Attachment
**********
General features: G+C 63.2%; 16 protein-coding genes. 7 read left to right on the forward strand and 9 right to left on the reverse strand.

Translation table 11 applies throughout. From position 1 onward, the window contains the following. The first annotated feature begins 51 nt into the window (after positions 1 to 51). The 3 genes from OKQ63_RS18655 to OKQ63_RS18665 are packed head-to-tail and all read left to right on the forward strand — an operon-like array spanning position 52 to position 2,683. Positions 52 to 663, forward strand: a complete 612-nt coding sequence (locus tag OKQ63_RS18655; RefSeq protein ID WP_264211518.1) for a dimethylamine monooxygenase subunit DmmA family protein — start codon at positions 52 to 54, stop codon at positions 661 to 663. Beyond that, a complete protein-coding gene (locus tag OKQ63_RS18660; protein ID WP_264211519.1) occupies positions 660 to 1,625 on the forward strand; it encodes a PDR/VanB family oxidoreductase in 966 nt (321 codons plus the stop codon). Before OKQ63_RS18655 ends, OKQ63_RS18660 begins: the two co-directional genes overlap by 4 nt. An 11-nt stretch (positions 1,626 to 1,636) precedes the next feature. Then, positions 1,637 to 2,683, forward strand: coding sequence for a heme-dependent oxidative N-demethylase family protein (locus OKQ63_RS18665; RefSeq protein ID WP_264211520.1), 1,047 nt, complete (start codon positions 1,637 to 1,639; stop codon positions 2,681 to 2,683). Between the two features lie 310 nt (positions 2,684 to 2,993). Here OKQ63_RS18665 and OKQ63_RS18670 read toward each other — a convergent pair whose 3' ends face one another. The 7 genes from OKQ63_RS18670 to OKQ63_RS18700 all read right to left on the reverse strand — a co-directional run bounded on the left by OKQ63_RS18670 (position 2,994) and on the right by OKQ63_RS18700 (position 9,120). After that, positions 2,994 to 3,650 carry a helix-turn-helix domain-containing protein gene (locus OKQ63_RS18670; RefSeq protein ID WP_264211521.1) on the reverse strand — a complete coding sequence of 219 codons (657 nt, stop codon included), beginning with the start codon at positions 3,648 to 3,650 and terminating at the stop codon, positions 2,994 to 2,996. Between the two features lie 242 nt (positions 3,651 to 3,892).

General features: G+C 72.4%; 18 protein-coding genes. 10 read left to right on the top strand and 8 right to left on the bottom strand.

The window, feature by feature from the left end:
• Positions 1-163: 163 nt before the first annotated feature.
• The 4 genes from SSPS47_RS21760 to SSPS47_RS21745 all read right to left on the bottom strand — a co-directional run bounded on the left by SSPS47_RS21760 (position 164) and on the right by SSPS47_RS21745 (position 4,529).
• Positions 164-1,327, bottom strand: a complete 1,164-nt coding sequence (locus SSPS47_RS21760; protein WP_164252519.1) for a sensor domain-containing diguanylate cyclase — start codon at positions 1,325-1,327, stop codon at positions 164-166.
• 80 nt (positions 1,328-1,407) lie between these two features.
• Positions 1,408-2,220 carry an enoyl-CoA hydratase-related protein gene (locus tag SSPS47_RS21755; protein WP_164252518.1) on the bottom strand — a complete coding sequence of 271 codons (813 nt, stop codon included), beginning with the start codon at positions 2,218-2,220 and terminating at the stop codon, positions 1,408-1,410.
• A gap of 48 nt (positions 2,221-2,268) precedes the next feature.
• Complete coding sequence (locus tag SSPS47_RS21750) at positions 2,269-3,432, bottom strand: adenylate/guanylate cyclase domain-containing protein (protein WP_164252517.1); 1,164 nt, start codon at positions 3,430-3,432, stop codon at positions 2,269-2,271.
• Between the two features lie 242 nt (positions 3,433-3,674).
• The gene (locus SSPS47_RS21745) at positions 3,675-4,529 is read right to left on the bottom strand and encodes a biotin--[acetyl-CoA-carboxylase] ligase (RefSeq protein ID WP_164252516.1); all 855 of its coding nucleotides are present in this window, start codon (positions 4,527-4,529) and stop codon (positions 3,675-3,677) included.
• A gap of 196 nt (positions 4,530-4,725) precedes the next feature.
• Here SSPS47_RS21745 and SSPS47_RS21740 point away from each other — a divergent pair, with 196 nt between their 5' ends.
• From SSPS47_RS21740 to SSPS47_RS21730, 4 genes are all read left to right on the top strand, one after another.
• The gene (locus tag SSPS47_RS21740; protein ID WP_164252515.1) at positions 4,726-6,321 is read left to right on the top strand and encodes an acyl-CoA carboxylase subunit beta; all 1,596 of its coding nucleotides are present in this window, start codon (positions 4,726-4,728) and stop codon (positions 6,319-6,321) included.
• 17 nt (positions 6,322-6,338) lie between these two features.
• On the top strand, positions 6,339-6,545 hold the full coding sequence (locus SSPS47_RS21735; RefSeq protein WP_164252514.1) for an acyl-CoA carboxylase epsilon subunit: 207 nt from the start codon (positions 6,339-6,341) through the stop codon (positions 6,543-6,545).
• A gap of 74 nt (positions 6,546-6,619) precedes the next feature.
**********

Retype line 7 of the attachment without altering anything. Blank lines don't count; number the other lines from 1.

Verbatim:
• Positions 164-1,327, bottom strand: a complete 1,164-nt coding sequence (locus SSPS47_RS21760; protein WP_164252519.1) for a sensor domain-containing diguanylate cyclase — start codon at positions 1,325-1,327, stop codon at positions 164-166.